I call the Gita a scripture of psychology because it contains the threads that lead one to the point from where this jump takes place. But no scripture is a spiritual scripture.

Yes, there can be spiritual statements. For example, the Upanishads are spiritual statements. But they do not contain any system in them; hence they are not of much use to man. The Gita, however, is tremendously useful.

A statement such as “There is only Brahman,” is all very well, but we do not know this – it is a bald statement.

……………the Upanishads can only be useful when you have experienced spirituality…………the Upanishad can confirm your experience – but only after you have already experienced it for yourself.

The interesting thing is, however, that once you yourself have known, there is no longer any need for the Upanishads to confirm it.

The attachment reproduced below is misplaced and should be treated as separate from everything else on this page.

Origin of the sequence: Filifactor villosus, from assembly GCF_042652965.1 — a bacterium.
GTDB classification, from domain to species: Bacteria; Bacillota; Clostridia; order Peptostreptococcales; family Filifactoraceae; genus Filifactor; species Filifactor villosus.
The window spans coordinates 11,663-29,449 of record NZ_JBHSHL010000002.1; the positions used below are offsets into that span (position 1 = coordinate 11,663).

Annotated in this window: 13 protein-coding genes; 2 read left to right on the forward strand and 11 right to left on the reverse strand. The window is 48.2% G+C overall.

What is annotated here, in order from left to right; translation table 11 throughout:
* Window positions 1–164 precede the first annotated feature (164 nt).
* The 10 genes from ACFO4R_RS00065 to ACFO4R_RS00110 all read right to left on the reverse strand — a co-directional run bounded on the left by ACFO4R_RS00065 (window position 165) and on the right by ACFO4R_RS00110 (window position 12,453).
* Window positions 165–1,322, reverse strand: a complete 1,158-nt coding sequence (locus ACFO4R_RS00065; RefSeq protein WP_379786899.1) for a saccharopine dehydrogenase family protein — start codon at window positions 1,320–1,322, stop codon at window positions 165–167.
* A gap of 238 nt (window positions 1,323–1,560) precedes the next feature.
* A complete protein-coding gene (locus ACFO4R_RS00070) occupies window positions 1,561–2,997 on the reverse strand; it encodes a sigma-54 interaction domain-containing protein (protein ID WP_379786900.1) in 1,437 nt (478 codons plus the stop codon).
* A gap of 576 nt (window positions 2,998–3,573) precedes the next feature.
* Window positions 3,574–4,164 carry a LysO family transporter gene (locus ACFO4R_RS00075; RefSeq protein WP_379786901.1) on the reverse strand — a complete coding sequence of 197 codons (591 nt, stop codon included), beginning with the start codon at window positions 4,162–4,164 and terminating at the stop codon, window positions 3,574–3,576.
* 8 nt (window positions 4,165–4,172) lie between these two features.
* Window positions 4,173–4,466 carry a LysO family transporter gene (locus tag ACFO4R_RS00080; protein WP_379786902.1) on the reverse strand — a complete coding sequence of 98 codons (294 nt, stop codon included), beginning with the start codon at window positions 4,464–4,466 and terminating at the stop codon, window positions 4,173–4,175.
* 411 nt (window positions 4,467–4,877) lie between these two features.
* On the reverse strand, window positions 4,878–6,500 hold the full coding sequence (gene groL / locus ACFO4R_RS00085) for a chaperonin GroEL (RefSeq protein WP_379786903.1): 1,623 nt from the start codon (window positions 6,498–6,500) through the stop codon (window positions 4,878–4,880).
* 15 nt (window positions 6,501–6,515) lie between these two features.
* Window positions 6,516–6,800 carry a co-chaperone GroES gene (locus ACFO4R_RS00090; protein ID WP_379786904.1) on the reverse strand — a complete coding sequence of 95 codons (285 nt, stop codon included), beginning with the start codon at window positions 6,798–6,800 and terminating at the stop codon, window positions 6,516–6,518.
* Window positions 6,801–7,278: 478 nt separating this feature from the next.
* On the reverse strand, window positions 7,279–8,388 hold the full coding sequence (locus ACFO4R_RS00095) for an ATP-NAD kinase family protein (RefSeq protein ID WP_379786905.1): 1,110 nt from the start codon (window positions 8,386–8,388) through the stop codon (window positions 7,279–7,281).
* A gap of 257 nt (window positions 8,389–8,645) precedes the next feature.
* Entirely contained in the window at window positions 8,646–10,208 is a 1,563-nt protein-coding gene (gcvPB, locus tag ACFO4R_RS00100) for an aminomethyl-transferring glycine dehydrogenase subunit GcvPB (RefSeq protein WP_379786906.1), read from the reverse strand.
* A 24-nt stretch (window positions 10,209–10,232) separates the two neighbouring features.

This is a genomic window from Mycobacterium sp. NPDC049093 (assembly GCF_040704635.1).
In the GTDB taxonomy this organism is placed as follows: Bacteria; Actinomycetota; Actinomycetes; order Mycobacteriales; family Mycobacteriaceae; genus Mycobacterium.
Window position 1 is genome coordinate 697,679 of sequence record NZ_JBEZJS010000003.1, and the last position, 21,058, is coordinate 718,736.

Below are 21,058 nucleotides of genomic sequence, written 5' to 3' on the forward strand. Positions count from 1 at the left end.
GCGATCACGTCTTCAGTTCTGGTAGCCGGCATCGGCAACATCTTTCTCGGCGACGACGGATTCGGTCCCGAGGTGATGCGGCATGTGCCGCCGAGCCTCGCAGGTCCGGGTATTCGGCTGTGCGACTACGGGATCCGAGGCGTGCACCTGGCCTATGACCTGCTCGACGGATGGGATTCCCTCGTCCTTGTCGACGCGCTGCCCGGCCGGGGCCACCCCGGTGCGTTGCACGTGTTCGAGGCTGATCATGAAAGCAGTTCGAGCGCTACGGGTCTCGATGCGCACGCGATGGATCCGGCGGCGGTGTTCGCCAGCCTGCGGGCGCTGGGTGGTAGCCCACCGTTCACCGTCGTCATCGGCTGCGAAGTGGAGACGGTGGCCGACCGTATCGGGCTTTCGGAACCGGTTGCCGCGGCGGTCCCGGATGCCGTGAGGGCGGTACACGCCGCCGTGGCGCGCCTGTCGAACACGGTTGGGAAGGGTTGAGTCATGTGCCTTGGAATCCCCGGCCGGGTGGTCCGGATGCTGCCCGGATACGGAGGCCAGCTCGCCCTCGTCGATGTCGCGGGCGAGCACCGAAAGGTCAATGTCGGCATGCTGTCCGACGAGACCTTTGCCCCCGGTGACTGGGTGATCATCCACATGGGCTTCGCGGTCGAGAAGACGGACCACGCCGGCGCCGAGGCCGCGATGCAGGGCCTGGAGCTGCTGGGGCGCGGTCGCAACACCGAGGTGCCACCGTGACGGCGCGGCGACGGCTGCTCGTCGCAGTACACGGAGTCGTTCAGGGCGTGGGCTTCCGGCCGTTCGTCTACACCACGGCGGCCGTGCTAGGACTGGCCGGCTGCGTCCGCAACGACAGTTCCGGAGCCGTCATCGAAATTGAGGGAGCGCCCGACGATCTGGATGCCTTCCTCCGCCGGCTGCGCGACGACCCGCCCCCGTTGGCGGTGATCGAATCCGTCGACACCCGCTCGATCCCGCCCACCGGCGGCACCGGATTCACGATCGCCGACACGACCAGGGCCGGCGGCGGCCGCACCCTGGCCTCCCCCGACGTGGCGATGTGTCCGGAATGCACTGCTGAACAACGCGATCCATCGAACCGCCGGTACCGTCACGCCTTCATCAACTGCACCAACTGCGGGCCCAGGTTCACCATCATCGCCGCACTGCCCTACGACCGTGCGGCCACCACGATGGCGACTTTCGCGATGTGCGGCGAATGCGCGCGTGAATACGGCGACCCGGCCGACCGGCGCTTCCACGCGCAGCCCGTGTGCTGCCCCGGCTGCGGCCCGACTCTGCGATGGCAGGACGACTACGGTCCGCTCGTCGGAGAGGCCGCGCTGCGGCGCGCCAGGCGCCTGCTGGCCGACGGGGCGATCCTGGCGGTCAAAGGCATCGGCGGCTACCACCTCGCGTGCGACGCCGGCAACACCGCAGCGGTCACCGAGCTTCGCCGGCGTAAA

……….the Upanishads, can at the most become an endorsement for a siddha – for one who has arrived home – but there again, a siddha has no need for any endorsement

Our problems, our troubles, are on some entirely different level, and they need to be addressed at that same level. Krishna is talking at exactly the level where Arjuna is……………that is why the Gita is a very dynamic psychological system………..If Krishna were to speak like an enlightened being, there would be no connection with Arjuna. Slowly, as Arjuna rises, Krishna also rises with him. And Krishna leaves the final sutras of the Gita at a point where the mind ends and spirituality begins……………Gita is a scripture of psychology.

And the future belongs to psychological scriptures. There is no future for metaphysical scriptures.

Spiritual experience is an experience of no thought. Thought does not exist in that moment; hence it is unable to bring forth any message about that experience. That is why the Upanishads keep relentlessly saying, “neti, neti.” They are saying, “neither this, nor that.”

Today, the Gita is not remembered because of the Mahabharata; the Mahabharata is remembered because of the Gita.